Here's an example of the so-called "Carolina Squat." Courtesy of andrewww__420.

RICHMOND – A relative of a Virginia man killed in a crash with a heavily modified truck in Mecklenburg County last month on Thursday painted a grim picture of the fatal accident when she spoke to lawmakers in favor of legislation banning so-called Carolina Squat vehicles. 

“Picture BJ’s truck completely as a tin can, and the transmission of that other truck that pushed him back into his own truck,” Ann Taylor Kallam said of the impact that left her future brother-in law, 27-year old Brayden “BJ” Upton, dead when his Chevy collided with a squatted pick-up truck on Feb. 16. 

Kallam had joined a special meeting of the House Transportation Committee via Zoom in support of Senate Bill 777, sponsored by state Sen. Mark Peake, R-Lynchburg, who had filed his legislation on short notice earlier this month after getting unanimous consent by the Senate. The measure made it out of the full Senate on Tuesday and was sent to the House, where the panel unanimously approved it Thursday morning before sending it to the House floor. 

Peake seeks to ban the uncanny new trend where truck owners modify the suspension of their vehicle so the front is pointing towards the sky and the rear end is pointing downward. His bill would make it a misdemeanor to modify the height of the front bumper of a vehicle to be four or more inches greater than the height of the rear bumper. It would also make it a primary offense, allowing law enforcement to initiate a traffic stop.

Sen. Mark Peake, R-Lynchburg. Courtesy of Mark Peake.

“A lot of us saw it on the news,” Peake said of the fatal collision that killed Upton. “When we found out, we talked with Virginia State Police, and we found out that this is not a primary offense, so they can’t pull over, they can’t stop them when they see these vehicles on the road, so we came up with this bill.”

The trend was born not in the Carolinas but out of Baja Racing in California. It quickly spread in the South after hundreds of drivers posted photos of their squatting vehicles on the social media platform Instagram. “All these bad ideas start out in the Carolinas and work their way up, so we got to put a stop to what they are sending this way,” Peake said. The modification is already prohibited in North Carolina and similar legislation is pending in the South Carolina legislature.

Wayne Huggins, executive director of the Virginia State Police Association, told the committee that he recently saw four squatted trucks pass by him when he stopped at a traffic light in Kenbridge in Lunenburg County. “This is an increasingly prevalent problem that needs to be addressed,” he said.

 Huggins put the modification into a practical context. “If you were to walk out of your house in the morning and for some reason the hood of your car was up, would you get in the car and drive down the road, or would you shut the hood before you drove down the road?” he asked the panel.

“Obviously, you’d shut the hood,” Huggins said. “The Carolina Squat vehicles have the exact same effect as leaving your hood up. They are jacked so far up in the front, you can’t see. The second problem it causes is, if the front of your vehicle is like this, where are your headlights pointing? Straight up in the air, so they become even more dangerous at night time. This is an extremely dangerous situation that needs to be rectified.”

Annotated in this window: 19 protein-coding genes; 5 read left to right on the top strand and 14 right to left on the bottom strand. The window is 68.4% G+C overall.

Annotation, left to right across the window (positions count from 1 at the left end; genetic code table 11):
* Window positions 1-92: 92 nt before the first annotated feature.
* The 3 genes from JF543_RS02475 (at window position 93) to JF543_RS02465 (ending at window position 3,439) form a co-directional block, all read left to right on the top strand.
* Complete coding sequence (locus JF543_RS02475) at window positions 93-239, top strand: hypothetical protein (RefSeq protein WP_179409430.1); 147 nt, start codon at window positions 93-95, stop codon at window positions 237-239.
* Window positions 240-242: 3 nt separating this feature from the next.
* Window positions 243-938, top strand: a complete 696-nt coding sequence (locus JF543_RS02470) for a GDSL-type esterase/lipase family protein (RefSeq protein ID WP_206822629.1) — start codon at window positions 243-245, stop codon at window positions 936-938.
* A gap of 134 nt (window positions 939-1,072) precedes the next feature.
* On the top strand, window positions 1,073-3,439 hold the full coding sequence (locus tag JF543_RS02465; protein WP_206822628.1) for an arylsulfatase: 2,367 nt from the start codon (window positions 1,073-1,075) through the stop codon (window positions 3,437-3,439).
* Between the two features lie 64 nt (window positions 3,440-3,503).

Del. David Reid, D-Loudoun, wanted to know why current law prohibits a law enforcement officer from stopping a vehicle if the driver can’t see over his hood. “Why isn’t this reckless driving already?” he asked.

Huggins responded that there currently is no benchmark for obstructed vision and that a police officer simply wouldn’t be able to tell without being in said vehicle. “The trooper can’t say that he can’t see. The hood may be up there, but the trooper is not in the car,” he said.

Peake added that if a squatted truck rear-ended another vehicle, it wouldn’t hit the bumper of the latter, creating an additional safety hazard. He also said that he had initially considered prohibiting the jacking up of a hood by a more lenient five or six inches. “I didn’t want any pretextual stops, that’s not what this bill is out,” he said. “But we didn’t want people to drive from North Carolina or South Carolina into Virginia and have different measurements, so we settled on four inches because that appears to be the standard that the states around us have landed on.”

In the Senate, Peake’s colleagues Frank Ruff, R-Mecklenburg County, and Adam Ebbin, D-Alexandria, also signed on as co-sponsors of his legislation banning squatted trucks. “We have a broad consensus that these are dangerous and we need to get them off the road,” Peake said. 

In the House, Del. Thomas Wright, R-Victoria, signed on as well. “This was a tragedy that was waiting to happen,” Wright said Thursday. “I had many people come up to me and ask what we had done about it, the person that was killed, BJ Upton, it affected his family greatly. He was left behind a young son and the rest of his family.”

Kallam told the panel that her would-be brother-in-law’s death could have been prevented. “We can’t bring BJ back, but we can prevent this from happening to someone else if we make it illegal and have some regulations on these trucks,” she said. “No one is saying not to modify your vehicle, we are just saying to do it safely, and this bill is about saving lives. We believe that this bill will save lives.”

Markus Schmidt

Markus Schmidt is a reporter for Cardinal News. Reach him at markus@cardinalnews.org.